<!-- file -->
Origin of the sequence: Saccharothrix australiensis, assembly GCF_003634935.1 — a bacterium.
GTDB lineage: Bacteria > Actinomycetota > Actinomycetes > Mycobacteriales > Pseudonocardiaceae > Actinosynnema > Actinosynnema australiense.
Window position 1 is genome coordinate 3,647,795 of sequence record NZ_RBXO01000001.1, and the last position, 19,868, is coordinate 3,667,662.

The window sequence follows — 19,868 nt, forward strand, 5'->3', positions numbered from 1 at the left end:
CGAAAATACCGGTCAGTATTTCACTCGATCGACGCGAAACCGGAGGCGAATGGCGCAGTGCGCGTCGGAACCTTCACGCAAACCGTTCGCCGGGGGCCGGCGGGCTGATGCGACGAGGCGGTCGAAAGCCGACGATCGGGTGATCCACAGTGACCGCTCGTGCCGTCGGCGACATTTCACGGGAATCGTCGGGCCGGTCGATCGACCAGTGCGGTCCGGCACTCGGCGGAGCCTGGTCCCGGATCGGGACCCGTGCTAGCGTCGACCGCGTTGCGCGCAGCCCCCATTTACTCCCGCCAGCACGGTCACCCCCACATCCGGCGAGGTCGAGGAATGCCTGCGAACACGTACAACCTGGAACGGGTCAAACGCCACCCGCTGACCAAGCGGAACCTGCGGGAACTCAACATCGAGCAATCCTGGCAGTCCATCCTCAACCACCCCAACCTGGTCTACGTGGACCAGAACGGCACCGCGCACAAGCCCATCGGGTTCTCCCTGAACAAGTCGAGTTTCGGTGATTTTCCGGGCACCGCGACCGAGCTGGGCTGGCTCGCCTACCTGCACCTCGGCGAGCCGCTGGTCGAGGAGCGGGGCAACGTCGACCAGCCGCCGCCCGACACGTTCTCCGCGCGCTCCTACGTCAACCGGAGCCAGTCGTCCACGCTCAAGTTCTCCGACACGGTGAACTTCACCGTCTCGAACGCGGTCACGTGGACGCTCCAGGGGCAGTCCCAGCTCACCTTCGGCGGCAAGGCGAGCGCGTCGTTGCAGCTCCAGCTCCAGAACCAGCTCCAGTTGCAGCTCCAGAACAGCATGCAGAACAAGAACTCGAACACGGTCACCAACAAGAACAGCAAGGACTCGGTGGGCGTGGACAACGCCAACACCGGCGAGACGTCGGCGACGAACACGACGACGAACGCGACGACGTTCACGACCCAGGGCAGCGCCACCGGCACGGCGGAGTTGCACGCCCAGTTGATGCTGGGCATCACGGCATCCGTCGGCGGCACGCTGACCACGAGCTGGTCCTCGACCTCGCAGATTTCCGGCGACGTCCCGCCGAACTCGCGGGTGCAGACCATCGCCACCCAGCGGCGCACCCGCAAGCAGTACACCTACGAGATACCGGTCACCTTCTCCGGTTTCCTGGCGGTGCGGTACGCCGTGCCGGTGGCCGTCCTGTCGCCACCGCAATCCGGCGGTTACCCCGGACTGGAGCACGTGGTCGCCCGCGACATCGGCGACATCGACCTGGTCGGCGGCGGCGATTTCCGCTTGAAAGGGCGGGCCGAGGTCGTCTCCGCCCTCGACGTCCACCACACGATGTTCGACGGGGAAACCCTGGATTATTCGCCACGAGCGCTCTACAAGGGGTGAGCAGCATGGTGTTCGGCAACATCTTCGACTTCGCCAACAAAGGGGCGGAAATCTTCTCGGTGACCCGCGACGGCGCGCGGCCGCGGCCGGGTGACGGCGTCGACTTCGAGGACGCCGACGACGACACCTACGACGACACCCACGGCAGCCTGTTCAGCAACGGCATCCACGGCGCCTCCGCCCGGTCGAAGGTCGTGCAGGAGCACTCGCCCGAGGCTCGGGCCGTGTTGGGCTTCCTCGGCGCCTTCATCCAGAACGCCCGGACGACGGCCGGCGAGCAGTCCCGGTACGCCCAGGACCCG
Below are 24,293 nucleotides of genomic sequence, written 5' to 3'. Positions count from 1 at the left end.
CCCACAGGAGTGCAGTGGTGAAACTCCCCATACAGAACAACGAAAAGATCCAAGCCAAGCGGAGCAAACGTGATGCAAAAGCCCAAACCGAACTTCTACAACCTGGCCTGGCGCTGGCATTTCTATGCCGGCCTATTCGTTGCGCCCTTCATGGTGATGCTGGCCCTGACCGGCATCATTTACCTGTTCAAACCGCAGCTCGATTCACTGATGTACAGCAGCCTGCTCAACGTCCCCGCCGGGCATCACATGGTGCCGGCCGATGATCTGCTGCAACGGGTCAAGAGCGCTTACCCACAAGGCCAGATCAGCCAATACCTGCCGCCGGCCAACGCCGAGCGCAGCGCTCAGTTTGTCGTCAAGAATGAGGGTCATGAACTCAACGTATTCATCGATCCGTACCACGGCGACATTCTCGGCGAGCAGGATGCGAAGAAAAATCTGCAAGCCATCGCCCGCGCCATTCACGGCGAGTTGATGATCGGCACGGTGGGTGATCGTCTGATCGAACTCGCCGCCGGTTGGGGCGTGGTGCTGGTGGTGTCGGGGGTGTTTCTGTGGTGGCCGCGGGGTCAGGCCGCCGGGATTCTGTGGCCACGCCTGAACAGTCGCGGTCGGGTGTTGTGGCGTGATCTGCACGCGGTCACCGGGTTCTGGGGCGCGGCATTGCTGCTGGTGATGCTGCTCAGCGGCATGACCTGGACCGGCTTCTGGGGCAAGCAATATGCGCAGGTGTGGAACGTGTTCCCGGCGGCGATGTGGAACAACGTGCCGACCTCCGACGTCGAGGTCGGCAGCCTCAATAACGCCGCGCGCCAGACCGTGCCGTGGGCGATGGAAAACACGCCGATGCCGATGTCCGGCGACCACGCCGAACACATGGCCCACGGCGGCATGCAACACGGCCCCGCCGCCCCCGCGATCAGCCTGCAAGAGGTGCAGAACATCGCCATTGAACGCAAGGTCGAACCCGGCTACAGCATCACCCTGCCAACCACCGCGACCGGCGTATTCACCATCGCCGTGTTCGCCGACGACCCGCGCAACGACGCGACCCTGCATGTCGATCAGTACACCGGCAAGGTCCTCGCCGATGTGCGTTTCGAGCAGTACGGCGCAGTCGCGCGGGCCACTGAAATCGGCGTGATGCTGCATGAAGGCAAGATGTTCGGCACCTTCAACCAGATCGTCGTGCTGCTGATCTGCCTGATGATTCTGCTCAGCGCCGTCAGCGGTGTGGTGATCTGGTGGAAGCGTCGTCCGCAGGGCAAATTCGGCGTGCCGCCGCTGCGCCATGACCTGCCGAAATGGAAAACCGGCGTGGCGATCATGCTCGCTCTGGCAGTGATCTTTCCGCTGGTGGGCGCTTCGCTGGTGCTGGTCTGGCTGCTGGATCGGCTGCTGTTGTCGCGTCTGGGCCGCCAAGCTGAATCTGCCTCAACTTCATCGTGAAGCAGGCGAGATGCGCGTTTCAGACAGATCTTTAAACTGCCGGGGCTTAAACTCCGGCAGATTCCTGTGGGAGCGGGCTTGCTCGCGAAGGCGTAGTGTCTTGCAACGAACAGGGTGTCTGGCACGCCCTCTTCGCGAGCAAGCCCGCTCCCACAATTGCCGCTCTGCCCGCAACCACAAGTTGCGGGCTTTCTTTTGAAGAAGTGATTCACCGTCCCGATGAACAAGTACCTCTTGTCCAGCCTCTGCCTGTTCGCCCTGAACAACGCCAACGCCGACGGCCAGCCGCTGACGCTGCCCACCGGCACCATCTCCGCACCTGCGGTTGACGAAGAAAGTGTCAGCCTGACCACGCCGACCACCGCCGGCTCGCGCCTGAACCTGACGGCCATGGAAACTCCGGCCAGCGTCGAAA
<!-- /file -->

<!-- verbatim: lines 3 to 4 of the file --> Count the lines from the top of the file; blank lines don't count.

Window position 1 is genome coordinate 3,647,795 of sequence record NZ_RBXO01000001.1, and the last position, 19,868, is coordinate 3,667,662.

The window sequence follows — 19,868 nt, forward strand, 5'->3', positions numbered from 1 at the left end: